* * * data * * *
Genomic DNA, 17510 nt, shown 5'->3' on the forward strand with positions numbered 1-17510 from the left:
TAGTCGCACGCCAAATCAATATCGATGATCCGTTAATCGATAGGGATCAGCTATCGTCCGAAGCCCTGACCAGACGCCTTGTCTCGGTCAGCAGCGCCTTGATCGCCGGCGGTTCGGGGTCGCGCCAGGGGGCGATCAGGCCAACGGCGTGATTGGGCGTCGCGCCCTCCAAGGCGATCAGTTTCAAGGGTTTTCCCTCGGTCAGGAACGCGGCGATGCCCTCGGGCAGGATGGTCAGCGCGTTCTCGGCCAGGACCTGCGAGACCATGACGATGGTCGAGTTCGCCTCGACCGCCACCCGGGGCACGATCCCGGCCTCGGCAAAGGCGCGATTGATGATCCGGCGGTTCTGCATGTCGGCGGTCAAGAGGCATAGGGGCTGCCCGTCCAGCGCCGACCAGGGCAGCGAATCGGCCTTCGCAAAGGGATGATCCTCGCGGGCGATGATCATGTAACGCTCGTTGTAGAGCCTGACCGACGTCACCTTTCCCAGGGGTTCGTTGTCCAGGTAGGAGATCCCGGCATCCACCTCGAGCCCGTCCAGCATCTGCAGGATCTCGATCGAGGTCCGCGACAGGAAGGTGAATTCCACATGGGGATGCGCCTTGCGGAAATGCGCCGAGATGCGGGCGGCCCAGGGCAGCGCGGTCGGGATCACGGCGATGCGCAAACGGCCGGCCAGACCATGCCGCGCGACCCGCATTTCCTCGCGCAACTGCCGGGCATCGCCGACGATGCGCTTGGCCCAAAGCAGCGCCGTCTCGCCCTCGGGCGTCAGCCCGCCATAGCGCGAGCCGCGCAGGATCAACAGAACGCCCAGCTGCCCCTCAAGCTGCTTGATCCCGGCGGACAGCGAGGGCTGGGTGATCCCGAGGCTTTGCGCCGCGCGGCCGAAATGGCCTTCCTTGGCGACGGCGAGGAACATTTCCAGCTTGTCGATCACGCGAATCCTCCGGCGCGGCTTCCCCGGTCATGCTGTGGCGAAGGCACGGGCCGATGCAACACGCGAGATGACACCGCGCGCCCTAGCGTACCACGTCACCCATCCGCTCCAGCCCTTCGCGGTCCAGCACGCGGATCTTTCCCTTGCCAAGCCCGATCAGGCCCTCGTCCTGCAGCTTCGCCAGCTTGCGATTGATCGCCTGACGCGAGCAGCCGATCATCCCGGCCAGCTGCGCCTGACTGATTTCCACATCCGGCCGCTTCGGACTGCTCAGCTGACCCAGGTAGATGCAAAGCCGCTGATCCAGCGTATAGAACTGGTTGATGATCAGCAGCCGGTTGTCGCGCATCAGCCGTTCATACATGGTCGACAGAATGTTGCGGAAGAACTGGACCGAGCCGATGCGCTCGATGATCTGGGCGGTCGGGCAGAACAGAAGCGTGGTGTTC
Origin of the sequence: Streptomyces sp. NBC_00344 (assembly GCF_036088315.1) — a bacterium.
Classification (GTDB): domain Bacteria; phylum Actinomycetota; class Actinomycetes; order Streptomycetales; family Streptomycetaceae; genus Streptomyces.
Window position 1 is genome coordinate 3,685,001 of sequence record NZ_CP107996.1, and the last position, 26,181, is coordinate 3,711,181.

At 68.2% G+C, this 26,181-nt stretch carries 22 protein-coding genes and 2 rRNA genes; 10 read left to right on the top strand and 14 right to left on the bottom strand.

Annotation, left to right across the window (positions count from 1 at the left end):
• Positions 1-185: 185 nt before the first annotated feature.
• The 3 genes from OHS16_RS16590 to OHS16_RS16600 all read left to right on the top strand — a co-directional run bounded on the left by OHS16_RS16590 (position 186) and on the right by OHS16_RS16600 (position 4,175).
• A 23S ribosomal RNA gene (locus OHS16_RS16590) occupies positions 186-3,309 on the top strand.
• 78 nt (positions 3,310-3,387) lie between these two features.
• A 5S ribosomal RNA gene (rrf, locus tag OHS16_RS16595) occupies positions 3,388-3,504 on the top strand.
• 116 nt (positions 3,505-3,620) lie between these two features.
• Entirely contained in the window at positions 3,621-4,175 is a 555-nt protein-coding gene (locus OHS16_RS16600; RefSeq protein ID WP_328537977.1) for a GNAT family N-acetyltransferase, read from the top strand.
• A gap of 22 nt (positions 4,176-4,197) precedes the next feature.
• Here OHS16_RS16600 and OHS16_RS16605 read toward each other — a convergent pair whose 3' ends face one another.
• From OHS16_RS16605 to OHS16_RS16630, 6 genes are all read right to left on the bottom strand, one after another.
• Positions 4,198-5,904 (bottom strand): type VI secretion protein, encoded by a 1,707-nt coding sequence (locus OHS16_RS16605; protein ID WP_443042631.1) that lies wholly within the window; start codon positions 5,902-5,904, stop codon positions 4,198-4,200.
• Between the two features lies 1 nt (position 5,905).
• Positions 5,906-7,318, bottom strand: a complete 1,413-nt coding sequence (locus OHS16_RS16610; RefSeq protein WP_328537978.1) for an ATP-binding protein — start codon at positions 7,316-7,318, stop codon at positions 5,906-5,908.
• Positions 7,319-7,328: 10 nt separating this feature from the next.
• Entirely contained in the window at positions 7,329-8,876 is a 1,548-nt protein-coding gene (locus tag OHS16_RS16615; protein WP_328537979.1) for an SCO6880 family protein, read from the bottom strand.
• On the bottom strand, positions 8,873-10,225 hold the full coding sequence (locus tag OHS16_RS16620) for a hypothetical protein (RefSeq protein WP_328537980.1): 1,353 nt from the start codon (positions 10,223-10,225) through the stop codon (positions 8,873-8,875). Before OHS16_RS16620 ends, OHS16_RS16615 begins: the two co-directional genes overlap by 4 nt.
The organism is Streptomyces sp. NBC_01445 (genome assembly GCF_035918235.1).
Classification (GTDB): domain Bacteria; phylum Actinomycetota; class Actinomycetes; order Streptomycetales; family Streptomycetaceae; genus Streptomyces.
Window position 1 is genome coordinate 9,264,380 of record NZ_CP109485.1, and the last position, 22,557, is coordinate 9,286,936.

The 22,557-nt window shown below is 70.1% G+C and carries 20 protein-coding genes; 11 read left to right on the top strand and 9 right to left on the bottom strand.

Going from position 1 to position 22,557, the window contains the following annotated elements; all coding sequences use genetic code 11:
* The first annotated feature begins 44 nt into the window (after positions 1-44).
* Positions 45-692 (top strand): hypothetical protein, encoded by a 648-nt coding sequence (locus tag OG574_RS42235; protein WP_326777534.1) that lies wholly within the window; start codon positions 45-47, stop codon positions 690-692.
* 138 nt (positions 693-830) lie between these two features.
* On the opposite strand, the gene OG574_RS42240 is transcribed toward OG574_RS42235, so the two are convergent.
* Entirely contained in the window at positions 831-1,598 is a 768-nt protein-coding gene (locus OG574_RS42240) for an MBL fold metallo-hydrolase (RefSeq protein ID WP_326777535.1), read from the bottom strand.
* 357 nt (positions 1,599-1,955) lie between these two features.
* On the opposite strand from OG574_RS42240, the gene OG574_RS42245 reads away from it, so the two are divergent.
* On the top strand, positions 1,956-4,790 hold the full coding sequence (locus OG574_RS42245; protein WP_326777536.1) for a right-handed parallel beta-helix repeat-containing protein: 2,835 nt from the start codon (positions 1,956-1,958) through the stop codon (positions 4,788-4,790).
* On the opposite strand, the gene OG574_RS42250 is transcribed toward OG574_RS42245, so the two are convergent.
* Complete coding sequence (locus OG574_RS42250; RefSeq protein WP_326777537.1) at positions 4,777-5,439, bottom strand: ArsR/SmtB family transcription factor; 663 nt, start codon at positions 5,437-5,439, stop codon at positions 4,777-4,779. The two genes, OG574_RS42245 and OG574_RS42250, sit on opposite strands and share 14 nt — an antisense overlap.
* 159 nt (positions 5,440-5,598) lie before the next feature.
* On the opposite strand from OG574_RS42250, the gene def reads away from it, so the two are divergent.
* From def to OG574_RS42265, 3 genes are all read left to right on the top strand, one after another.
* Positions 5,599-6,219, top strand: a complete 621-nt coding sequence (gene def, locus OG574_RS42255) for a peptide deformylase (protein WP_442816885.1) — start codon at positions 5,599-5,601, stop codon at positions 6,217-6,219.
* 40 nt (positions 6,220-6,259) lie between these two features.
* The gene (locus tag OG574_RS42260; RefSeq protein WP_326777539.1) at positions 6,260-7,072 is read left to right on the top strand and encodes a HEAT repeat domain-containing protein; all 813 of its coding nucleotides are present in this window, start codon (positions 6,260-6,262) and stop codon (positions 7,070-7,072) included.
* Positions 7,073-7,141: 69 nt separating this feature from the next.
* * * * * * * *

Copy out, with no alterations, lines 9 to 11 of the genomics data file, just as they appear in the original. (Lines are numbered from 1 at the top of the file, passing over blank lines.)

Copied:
• The 3 genes from OHS16_RS16590 to OHS16_RS16600 all read left to right on the top strand — a co-directional run bounded on the left by OHS16_RS16590 (position 186) and on the right by OHS16_RS16600 (position 4,175).
• A 23S ribosomal RNA gene (locus OHS16_RS16590) occupies positions 186-3,309 on the top strand.
• 78 nt (positions 3,310-3,387) lie between these two features.